[Origin: 1560–70; < Gk hégemonía leadership, supremacy, equiv. to hégemon- (s. of hégemn) leader + -ia -y3]Source: http://dictionary.reference.com/browse/hegemony1791 – In the U.S., the first ten amendments to the Constitution, known as the Bill of Rights, went into effect following ratification by the state of Virginia.1877 – Thomas Edison patented the phonograph.

1890 – American Sioux Indian Chief Sitting Bull and 11 other tribe members were killed in Grand River, SD, during an incident with Indian police working for the U.S. government.

1938 – U.S. President Franklin D. Roosevelt presided over the ground-breaking ceremonies for the Jefferson Memorial in Washington, DC.

1944 – A single-engine plane carrying U.S. Army Major Glenn Miller disappeared in thick fog over the English Channel while en route to Paris.

1944 – American forces invaded Mindoro Island in the Philippines.

1961 – Former Nazi official Adolf Eichmann was sentenced to death in Jerusalem by an Israeli court. He had been tried on charges for organizing the deportation of Jews to concentration camps.

1961 – The U.N. General Assembly voted against a Soviet proposal to admit Communist China as a member.

1965 – Two U.S. manned spacecraft, Gemini 6 and Gemini 7, maneuvered within 10 feet of each other while in orbit around the Earth.

1970 – The Soviet probe Venera 7 became the first spacecraft to land softly on the surface of Venus. The probe only survived the extreme heat and pressure for about 23 minutes and transmitted the first data received on Earth from the surface of another planet.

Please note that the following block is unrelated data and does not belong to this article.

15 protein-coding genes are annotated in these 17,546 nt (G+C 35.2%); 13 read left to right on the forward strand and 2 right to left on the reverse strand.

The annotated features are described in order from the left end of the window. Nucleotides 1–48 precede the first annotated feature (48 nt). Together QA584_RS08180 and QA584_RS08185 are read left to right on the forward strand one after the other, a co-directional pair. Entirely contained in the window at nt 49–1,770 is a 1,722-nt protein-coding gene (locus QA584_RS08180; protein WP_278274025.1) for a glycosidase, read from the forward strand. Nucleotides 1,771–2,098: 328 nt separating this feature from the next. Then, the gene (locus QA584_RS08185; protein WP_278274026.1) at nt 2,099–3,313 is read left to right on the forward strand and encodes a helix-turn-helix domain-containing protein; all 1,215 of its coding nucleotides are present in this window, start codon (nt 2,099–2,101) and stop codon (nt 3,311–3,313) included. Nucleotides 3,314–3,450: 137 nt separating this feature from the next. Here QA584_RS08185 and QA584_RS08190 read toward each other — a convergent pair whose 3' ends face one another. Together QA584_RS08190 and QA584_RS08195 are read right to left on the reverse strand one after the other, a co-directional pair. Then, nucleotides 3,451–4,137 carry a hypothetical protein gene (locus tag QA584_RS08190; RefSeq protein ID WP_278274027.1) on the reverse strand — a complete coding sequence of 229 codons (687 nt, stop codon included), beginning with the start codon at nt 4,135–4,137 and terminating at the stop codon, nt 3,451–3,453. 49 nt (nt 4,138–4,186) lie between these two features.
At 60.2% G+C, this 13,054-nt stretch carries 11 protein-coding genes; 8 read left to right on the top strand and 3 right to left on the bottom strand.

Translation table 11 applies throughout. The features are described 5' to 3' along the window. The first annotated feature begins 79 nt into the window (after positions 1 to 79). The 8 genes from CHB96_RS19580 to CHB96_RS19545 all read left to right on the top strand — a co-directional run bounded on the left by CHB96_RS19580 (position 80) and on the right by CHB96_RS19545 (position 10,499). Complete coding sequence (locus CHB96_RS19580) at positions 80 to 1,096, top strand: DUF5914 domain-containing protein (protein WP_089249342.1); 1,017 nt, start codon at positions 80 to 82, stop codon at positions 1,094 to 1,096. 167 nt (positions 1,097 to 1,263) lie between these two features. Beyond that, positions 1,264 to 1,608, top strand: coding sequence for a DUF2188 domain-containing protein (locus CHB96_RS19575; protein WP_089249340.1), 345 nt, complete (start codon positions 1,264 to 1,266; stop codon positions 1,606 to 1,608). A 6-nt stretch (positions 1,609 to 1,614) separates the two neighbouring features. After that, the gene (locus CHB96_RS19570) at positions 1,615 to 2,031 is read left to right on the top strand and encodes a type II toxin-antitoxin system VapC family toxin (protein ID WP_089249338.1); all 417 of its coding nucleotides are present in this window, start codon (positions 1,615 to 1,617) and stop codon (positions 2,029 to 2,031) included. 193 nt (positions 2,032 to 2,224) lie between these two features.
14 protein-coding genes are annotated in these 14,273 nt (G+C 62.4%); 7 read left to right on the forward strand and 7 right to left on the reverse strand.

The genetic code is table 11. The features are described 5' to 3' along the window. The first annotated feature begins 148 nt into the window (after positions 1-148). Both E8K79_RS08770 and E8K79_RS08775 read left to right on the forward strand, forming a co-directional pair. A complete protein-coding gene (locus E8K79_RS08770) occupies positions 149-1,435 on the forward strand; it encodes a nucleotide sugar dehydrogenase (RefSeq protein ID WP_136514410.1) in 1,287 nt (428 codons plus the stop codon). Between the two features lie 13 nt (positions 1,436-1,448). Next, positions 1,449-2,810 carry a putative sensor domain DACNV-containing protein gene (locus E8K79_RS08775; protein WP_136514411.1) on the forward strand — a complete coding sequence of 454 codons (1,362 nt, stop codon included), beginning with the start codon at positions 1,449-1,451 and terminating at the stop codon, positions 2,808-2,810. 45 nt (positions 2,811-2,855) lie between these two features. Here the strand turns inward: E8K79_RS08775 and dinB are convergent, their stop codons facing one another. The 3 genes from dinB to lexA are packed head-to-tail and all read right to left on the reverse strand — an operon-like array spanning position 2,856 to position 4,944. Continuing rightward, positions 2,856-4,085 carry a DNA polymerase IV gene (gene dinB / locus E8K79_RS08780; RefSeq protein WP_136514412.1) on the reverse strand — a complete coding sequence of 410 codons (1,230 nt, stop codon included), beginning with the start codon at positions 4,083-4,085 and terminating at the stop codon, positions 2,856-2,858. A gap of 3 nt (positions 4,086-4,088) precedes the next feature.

1978 – U.S. President Carter announced he would grant diplomatic recognition to Communist China on New Year’s Day and sever official relations with Taiwan.*

1992 – El Salvador’s government and leftist guerrilla leaders formally declared the end of the country’s 12-year civil war.**

*A Diplomatic Mission had been opened under the Nixon administration.  The deal with China to get full diplomatic relations not only included severing diplomatic ties with Taiwan, it also meant supporting a Chinese incursion into Vietnam.  The Chinese incursion into Vietnam was meant to draw the Vietnamese out of Cambodia, China’s ally.  The Carter administration also agreed, as part of the deal, to give military, medical, and economic aid to Cambodia.  The Cambodian government at that time was led by Pol Pot.  With the Vietnamese gone from Pol Pot’s Cambodia, he was then able to continue his genocide of his own people.  It is estimated that Pol Pot killed between one million and four million Cambodians.

**This was a very brutal war.  For more information lookup El Mozote’ or follow this link to read Mark Danner’s account:  http://globetrotter.berkeley.edu/people/Danner/1993/truthelmoz01.html.  This ain’t for the faint of heart.




September 2019
S M T W T F S
« Sep    
1234567
891011121314
15161718192021
22232425262728
2930  

Enter your email address to subscribe to this blog and receive notifications of new posts by email.

Join 281 other followers

Advertisements